Some of the players however will be making their impact two years down the road, as Bronson Kaufusi, Tuni Kanuch, Taloa'i Ho-Ching, Jacob Hannemann, Joey Owens and Teu Kautai will all leave for their missions right out of high school. Other than those six, BYU will be receiving 17 new faces come August practice, and that's in addition to three others that entered the program this past January.
Algernon Brown 6-1, 205 RB
Brown, like many early commits, went under the radar for the most part. He did not garner the type of hype he may have received had he waited out his decision to sign with BYU. Regardless, Brown will bring a wealth of talent to what is quickly becoming one of the deepest positions on the team.
Player Profile: Brown presents the type of combo-back that fans have grown used to in the Cougar backfield. The offensive brain trust at BYU likes to play running backs that are 210+ pounds and that are adept at not only running the football, but at pass-blocking, lead-blocking and catching the football.
Brown appears to fit this mold well and should play at about 220 pounds after about a year in the program. He was well-schooled for the BYU running back mold at Skyline High School, where he was featured as not only the primary tailback, but also as a fullback in their option offense.
Outlook: With the running back position being a crowded one, it would be reasonable to assume that Brown is ticketed for a redshirt and scout-team duty. With no clear starter at running back emerging out of spring practices, however, Brown could prove to be someone who breaks the two-deep roster.
Jordan Black 6-7, 265 OL
Black is the new type of offensive lineman that Coach Weber and the staff are going after here of late; he is tall, lanky and athletic, and will most likely be ticketed to play offensive tackle while at BYU. Black excels at pass-blocking, which is obviously a huge plus within the Cougar offensive system.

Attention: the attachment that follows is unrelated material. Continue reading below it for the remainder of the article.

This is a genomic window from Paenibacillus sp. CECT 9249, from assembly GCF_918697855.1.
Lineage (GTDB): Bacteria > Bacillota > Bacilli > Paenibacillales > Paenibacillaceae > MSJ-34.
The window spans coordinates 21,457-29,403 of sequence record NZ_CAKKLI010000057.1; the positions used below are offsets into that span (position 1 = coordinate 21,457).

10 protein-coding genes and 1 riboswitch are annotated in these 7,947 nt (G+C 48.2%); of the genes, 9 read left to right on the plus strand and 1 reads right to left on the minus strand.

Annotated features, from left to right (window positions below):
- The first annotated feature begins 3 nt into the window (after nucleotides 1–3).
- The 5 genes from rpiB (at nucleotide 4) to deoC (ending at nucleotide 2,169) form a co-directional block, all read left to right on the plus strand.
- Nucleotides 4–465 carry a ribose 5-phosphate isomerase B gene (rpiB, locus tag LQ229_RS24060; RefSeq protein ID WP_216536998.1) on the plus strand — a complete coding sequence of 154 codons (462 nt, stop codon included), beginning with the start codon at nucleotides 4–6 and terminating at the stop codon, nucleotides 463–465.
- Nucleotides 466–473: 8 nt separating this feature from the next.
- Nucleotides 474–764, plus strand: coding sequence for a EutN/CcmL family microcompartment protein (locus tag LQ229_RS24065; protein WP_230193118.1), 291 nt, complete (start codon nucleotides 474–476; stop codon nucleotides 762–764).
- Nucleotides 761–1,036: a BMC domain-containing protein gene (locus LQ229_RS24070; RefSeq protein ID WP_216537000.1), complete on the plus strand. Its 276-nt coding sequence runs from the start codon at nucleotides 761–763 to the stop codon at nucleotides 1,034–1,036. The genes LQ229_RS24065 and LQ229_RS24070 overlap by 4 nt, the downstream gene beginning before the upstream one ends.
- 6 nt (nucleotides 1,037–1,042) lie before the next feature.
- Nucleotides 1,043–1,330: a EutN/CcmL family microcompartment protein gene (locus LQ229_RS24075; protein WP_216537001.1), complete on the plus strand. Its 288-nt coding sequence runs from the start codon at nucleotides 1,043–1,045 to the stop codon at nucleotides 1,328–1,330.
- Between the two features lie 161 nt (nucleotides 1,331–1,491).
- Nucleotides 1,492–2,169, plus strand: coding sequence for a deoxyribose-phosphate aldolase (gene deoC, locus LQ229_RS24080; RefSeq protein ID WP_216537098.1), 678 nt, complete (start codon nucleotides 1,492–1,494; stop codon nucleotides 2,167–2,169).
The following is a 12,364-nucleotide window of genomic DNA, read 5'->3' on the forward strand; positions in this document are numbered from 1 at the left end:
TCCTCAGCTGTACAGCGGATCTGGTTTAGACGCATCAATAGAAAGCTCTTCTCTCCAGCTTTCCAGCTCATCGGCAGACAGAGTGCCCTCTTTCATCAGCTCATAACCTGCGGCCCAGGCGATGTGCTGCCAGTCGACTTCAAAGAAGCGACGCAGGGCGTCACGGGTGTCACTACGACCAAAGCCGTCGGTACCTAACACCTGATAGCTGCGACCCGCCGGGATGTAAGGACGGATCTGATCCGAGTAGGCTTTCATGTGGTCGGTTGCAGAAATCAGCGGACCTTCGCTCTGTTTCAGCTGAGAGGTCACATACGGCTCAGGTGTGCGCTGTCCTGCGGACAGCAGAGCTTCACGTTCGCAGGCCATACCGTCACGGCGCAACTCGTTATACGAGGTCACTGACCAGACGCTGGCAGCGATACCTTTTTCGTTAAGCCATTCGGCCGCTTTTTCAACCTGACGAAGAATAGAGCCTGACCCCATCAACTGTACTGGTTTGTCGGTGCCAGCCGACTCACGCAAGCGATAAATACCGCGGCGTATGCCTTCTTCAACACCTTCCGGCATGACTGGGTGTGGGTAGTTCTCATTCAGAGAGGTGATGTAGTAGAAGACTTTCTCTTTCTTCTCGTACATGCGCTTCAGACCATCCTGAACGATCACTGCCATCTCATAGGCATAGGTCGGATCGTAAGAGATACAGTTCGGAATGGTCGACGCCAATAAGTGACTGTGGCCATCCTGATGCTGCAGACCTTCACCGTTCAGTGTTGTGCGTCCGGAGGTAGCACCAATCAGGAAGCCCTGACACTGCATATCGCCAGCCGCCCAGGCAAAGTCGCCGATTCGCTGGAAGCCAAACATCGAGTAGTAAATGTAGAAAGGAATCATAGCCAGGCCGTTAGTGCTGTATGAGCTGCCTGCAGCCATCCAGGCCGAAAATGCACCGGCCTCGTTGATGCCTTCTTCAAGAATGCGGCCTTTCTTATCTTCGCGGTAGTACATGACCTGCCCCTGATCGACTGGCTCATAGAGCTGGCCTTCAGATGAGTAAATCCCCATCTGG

Player Profile: Like a lot of high school offensive linemen, Black is still a bit raw, but he has a lot of upside. He should prove to be very adept at pass-blocking with his frame, and is very competitive and has almost a mean streak to him that should serve him well in getting off the ball quickly and aggressively as a run-blocker. Black weighed about 235 pounds when he signed with BYU, but has worked very hard to put on good upper-body weight in order to better compete as a true freshman.
Outlook Breaking the two-deep at offensive line in 2010 will be a tough chore for any incoming freshman given the talent and experience of the starters and two-deep players already firmly established. Subsequently, Black will most likely redshirt while seeing scout-team duty, although he could make a run at the two-deep roster.
Graham Rowley 6-4, 270 DL/OL
Rowley was very worthy of his four-star ranking from Scout, as he is a very athletic lineman with tremendous burst off of the ball. It's still unknown whether he'll be playing on the offensive or defensive side of the football, but he should be making an impact immediately at either position with great promise of future production.
Player Profile: The first thing that jumps out when viewing Rowley's film is his open-field pursuit, which is simply amazing for a player of his stature. He's also very quick off of the snap and has very good lateral movement, using his quick feet to his advantage.
Outlook: Should Rowley choose to play defense, fans should readily expect him to make a strong push to break the defensive end rotation and find a place for himself on the two-deep roster - if not start. Rowley seems to be custom-made athletically to play the end position in the type of 3-4 system BYU employs.
Should he choose to play offense, he may have a tougher time breaking the two-deep as a true freshman, although he'd certainly appear capable of doing as much. His prospects as an offensive lineman are at least as high, although it would seem to take a bit more time for him to grab a definitive role on the two-deep roster in 2010 should he play on that side of the football.
Travis Tuiloma 6-3, 290 DL
Tuiloma will arrive at BYU early from far-away Kansas, and will work to make an immediate impact at the nose tackle position. He dominated his competition in high school and was offered relatively early by Cougar coaches, as they identified him as someone who could be contributing early and often even as a true freshman.
Player Profile: Tuiloma fits the mold of what a nose tackle has to be. He made a living in high school at taking on numerous (and almost exclusive) double- and triple-teams, which a nose tackle simply has to demand in order for a 3-4 defense to be effective.
Outlook: History has shown that true freshmen can make an impact at the nose tackle position and even rise to starter status during their first season, more so than at any other position on the football field at BYU. Tuiloma will look to mirror the accomplishments set forth by such players as Romney Fuga and Eathyn Manumaleuna, who both contributed mightily to the position as true freshmen.